On the first ever Global Wave Wednesday, a report on how surfers from ten countries came together May 5-8, 2013, in Rosarito Beach at the Third Annual Global Wave Conference to talk about strategies to preserve waves and beaches.
“We are more than a wave,” Pablo Narvaez of Barra de la Cruz told me last week while we ate lunch at the Rosarito Beach Hotel.
Barra de la Cruz, considered one of the world’s best waves by Surfer Magazine, is an indigenous coastal village in Mexico where surfing is the main source of tourist revenues. “We have sea turtles, a mangrove lagoon and a beautiful village filled with culture,” said Pablo.
Pablo was among the surf conservationists from 19 organizations representing ten countries who came together in Rosarito Beach at the world’s largest gathering dedicated to global wave protection in Rosarito Beach for the for the 3rd Global Wave Conference to discuss experiences and strategies to protect coastal ecosystems and resources.
“Over the last decade the surf conservation movement has blossomed but until recently the world’s surf protection groups have been working in isolation,” said Surfrider Foundation Environmental Director Dr. Chad Nelsen. “The Global Wave Conference is designed to change that and promote exchange of knowledge and programs, information sharing and collaboration, with the larger goal to establish a unified front for global wave protection.”
The conference represents a growing understanding that the world’s coastlines, and more specifically its surf spots, are important economical, ecological, cultural and recreational resources that must be protected.
“The GWC was a really productive and amazing conference. From local fisherman in Baja, to non-profit leaders in the UK, to representatives from the UNDP in Costa Rica; The true strength of the conference was to create new and innovative partnerships among all surf users,” said Save the Waves Executive Director Nik Strong-Cvetich.
In Rosarito Beach, a number of the attendees represented communities throughout Mexico and Latin America who are striving to conserve their waves, beaches, and way of life through surfing tourism and conservation.
Local conference participants discussed strategies to protect coastal access and surf spots. According to Dr. Eduardo Najera, Director of COSTASALVAJE, “Surfing provides a unique way to get in contact with nature and can increase people’s awareness about coastal conservation and sustainable use of the coastline.”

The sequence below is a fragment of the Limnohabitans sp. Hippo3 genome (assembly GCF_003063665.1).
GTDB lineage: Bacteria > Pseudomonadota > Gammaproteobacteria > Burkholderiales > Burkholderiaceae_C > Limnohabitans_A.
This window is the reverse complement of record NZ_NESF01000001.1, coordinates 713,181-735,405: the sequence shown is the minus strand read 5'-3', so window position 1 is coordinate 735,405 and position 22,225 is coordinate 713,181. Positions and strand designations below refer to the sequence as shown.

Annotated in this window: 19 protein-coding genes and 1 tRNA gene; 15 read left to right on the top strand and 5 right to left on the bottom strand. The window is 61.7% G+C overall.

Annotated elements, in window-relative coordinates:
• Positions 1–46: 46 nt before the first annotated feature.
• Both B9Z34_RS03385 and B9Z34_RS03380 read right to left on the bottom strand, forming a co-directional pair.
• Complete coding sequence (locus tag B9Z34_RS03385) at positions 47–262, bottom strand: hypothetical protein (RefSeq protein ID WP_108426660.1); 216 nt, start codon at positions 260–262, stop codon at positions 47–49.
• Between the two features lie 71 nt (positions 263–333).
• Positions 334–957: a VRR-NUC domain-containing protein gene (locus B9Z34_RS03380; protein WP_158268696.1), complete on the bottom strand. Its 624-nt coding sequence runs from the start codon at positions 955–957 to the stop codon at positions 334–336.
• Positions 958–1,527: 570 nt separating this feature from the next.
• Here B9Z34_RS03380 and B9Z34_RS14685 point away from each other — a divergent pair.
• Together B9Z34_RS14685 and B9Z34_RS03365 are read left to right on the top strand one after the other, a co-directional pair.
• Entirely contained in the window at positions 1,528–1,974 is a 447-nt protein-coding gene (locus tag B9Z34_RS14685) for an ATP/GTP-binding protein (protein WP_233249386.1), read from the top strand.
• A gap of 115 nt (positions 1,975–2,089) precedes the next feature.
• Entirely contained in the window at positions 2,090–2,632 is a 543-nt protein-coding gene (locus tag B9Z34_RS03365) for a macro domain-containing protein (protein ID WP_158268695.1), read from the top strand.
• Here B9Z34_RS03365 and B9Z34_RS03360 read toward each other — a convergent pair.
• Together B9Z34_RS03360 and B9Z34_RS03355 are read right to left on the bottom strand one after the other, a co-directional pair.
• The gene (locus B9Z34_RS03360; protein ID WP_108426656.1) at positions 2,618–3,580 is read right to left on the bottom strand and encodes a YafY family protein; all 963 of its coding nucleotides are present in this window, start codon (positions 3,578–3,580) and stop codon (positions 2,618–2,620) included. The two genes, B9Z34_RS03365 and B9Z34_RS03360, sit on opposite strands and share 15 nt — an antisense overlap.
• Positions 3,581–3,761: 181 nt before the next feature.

Fernando Marvan from Surf Ens presented on the recently established Bahia Todos Santos World Surfing Reserve. Carlos Luna of Rosarito Beach and Alfredo Ramirez of UAPO discussed youth surfing in the region and the future of the sport in Baja California.
“Waves are natural resources, it is up to us to protect them. As ocean lovers we need to spread the love and also educate young surfers about our environment,” said Alfredo who organizes youth surfing contests and lessons in both the U.S. and Mexico. “They are the next generation that will take care of our coasts.”
Artemio Murillo and Jaime Villavicencio travelled all of the way from the fishing village of Bahia Asuncion in Baja California Sur to present on how surfing has been a catalyst for coastal stewardship. Jaime helps fix up old surfboards in his remote village to make sure that local kids have access to surfing.
One of the most moving presentations was by Pablo Narvaez who discussed how his tiny Oaxaca community of 800 people is effectively managing their coastal resources and offered a model that can be replicated in many areas around the world. “We charge a fee to use our beach services. Those monies in turn fund community projects and medical care for every member of our village,” said Pablo.
Presentations were also given by Surfers Against Sewage from the UK, Save the Waves, Salvem o Surf from Portugal, Surfrider Europe, Surfers Environmental Alliance, the Canary Island Surfing Federation, Desarrollo y Gestion Costera from Peru and Oso and Golfito Initiative from Costa Rica.
“Every wave is unique. Every beach is important for the community,” said Carlo Grigoletto, Executive Director, Desarrollo y Gestión Costera (DGCOSTERA) of Peru.
For Brad Former of the Gold Coast Surf Council in Australia, “There’s no reason why all major surf cities internationally can’t adopt a Surf Management Plan to extend beyond National and World Surfing Reserves models.”
The conference concluded with a field trip to Ensenada to show some of the exceptional efforts being carried out by local community groups and NGOs and the location of what will be Mexico’s first World Surfing Reserve in Bahia Todos Santos. The reserve that will be launched sometime in the fall, will include San Miguel, Tres Emes, Salsipuedes and Todos Santos Island.
“The conference also delivered the first ever united global action for wave protection through Global Wave Wednesday. A great template for working together.” Hugo Tagholm, Director, Surfers Against Sewage.
As an act of solidarity the groups attending the Global Wave Conference agreed to support Surfers Against Sewage’s Protect Our Wave campaign, which is designed to increase legal protection for surfing in the UK.
“It was great to see the commitment, tenacity and innovative approaches surfers are using to protect the waves they love all over the planet,” said Surfrider Foundation Executive Director Jim Moriarty.
- Global Wave Wednesday-Save Waves Today! (sergededina.com)